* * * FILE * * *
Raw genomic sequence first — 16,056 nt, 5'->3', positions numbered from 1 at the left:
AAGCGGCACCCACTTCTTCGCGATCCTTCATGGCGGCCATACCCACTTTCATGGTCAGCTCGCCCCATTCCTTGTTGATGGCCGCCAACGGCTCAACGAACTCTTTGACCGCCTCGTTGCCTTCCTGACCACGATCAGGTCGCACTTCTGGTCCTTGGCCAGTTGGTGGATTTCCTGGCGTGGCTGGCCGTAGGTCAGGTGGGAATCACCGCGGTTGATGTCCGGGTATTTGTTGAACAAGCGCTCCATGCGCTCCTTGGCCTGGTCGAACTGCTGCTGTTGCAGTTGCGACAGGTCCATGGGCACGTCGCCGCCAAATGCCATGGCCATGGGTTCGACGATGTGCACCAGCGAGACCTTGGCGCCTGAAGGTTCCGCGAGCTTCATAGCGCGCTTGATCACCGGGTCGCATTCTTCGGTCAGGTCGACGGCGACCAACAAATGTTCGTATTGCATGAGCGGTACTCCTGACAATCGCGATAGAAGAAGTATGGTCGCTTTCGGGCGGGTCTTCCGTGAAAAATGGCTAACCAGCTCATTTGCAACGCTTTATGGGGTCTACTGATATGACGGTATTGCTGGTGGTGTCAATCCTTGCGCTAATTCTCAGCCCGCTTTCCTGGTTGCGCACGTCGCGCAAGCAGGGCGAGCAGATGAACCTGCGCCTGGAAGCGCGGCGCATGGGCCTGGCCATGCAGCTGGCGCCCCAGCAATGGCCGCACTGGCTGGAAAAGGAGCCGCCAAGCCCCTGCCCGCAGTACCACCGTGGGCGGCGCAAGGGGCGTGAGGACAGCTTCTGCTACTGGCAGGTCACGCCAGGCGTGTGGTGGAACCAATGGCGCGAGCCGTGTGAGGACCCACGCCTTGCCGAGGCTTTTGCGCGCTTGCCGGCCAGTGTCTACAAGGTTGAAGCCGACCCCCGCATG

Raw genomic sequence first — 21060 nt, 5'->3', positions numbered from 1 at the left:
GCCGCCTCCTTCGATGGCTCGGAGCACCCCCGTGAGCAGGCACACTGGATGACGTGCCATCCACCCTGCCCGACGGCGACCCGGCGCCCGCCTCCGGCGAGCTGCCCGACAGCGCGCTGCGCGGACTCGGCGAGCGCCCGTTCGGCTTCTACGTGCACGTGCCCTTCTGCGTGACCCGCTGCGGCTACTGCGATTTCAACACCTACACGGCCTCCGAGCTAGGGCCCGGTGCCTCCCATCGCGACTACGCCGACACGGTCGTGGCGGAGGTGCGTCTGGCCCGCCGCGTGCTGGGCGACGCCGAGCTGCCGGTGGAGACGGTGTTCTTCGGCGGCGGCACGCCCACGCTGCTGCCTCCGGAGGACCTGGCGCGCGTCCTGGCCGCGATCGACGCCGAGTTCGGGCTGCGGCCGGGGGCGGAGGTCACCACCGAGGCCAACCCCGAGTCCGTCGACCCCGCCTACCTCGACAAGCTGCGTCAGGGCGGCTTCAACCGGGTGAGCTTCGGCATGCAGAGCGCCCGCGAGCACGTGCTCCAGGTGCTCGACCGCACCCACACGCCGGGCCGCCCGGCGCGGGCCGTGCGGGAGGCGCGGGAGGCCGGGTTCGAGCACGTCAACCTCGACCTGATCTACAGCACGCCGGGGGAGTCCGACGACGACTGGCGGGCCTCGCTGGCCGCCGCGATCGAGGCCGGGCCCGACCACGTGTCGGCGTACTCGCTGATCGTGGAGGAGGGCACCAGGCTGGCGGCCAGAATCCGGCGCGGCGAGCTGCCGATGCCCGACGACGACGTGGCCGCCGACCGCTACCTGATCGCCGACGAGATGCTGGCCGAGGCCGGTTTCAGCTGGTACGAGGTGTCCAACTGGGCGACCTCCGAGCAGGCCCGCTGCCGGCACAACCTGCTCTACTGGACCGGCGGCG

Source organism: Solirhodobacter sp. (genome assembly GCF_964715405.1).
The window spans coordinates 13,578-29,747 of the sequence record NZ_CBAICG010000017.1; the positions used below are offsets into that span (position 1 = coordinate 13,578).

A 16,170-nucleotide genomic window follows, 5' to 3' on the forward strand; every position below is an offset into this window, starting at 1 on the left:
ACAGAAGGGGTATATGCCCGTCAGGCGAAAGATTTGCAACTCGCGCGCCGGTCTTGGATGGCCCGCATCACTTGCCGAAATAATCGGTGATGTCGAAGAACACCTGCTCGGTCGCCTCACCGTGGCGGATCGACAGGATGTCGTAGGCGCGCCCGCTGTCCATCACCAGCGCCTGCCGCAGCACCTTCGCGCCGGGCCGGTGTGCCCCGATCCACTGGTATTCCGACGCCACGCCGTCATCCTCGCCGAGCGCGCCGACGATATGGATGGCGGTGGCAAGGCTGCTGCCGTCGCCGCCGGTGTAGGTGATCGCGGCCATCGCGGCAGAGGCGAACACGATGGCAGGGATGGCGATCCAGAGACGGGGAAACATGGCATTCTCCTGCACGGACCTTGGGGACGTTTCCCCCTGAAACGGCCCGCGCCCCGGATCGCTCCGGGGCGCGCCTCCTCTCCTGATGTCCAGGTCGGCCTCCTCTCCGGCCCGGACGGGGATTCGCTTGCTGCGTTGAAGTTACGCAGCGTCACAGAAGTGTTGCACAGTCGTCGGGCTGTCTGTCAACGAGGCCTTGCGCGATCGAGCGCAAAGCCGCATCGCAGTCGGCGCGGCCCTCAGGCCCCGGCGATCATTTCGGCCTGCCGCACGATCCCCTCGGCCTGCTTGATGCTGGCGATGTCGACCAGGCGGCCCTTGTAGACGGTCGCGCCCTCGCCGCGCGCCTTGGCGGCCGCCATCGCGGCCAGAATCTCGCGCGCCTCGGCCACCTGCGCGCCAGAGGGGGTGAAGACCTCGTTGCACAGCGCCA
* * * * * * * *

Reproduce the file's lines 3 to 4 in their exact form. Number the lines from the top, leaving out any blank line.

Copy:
Raw genomic sequence first — 21060 nt, 5'->3', positions numbered from 1 at the left:
GCCGCCTCCTTCGATGGCTCGGAGCACCCCCGTGAGCAGGCACACTGGATGACGTGCCATCCACCCTGCCCGACGGCGACCCGGCGCCCGCCTCCGGCGAGCTGCCCGACAGCGCGCTGCGCGGACTCGGCGAGCGCCCGTTCGGCTTCTACGTGCACGTGCCCTTCTGCGTGACCCGCTGCGGCTACTGCGATTTCAACACCTACACGGCCTCCGAGCTAGGGCCCGGTGCCTCCCATCGCGACTACGCCGACACGGTCGTGGCGGAGGTGCGTCTGGCCCGCCGCGTGCTGGGCGACGCCGAGCTGCCGGTGGAGACGGTGTTCTTCGGCGGCGGCACGCCCACGCTGCTGCCTCCGGAGGACCTGGCGCGCGTCCTGGCCGCGATCGACGCCGAGTTCGGGCTGCGGCCGGGGGCGGAGGTCACCACCGAGGCCAACCCCGAGTCCGTCGACCCCGCCTACCTCGACAAGCTGCGTCAGGGCGGCTTCAACCGGGTGAGCTTCGGCATGCAGAGCGCCCGCGAGCACGTGCTCCAGGTGCTCGACCGCACCCACACGCCGGGCCGCCCGGCGCGGGCCGTGCGGGAGGCGCGGGAGGCCGGGTTCGAGCACGTCAACCTCGACCTGATCTACAGCACGCCGGGGGAGTCCGACGACGACTGGCGGGCCTCGCTGGCCGCCGCGATCGAGGCCGGGCCCGACCACGTGTCGGCGTACTCGCTGATCGTGGAGGAGGGCACCAGGCTGGCGGCCAGAATCCGGCGCGGCGAGCTGCCGATGCCCGACGACGACGTGGCCGCCGACCGCTACCTGATCGCCGACGAGATGCTGGCCGAGGCCGGTTTCAGCTGGTACGAGGTGTCCAACTGGGCGACCTCCGAGCAGGCCCGCTGCCGGCACAACCTGCTCTACTGGACCGGCGGCG